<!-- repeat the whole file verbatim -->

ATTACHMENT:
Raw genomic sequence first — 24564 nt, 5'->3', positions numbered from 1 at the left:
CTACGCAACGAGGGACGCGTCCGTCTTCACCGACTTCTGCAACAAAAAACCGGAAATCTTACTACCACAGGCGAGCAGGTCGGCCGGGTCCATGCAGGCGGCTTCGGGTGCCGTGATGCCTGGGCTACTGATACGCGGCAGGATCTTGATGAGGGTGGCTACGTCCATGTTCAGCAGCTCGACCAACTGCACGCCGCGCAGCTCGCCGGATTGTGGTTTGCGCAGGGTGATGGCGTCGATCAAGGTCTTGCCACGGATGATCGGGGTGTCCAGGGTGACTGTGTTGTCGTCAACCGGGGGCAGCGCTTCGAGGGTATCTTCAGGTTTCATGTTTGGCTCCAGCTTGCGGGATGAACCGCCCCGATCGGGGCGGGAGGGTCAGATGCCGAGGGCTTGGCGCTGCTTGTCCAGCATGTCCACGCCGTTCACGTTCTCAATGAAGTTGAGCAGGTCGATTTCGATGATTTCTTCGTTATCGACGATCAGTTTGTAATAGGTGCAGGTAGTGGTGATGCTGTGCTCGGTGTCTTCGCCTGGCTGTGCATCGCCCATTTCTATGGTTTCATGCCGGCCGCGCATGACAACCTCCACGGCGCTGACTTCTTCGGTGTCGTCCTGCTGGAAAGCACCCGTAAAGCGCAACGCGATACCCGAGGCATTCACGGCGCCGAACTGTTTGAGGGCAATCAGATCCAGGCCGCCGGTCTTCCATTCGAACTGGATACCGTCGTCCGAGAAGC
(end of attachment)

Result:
Raw genomic sequence first — 24564 nt, 5'->3', positions numbered from 1 at the left:
CTACGCAACGAGGGACGCGTCCGTCTTCACCGACTTCTGCAACAAAAAACCGGAAATCTTACTACCACAGGCGAGCAGGTCGGCCGGGTCCATGCAGGCGGCTTCGGGTGCCGTGATGCCTGGGCTACTGATACGCGGCAGGATCTTGATGAGGGTGGCTACGTCCATGTTCAGCAGCTCGACCAACTGCACGCCGCGCAGCTCGCCGGATTGTGGTTTGCGCAGGGTGATGGCGTCGATCAAGGTCTTGCCACGGATGATCGGGGTGTCCAGGGTGACTGTGTTGTCGTCAACCGGGGGCAGCGCTTCGAGGGTATCTTCAGGTTTCATGTTTGGCTCCAGCTTGCGGGATGAACCGCCCCGATCGGGGCGGGAGGGTCAGATGCCGAGGGCTTGGCGCTGCTTGTCCAGCATGTCCACGCCGTTCACGTTCTCAATGAAGTTGAGCAGGTCGATTTCGATGATTTCTTCGTTATCGACGATCAGTTTGTAATAGGTGCAGGTAGTGGTGATGCTGTGCTCGGTGTCTTCGCCTGGCTGTGCATCGCCCATTTCTATGGTTTCATGCCGGCCGCGCATGACAACCTCCACGGCGCTGACTTCTTCGGTGTCGTCCTGCTGGAAAGCACCCGTAAAGCGCAACGCGATACCCGAGGCATTCACGGCGCCGAACTGTTTGAGGGCAATCAGATCCAGGCCGCCGGTCTTCCATTCGAACTGGATACCGTCGTCCGAGAAGC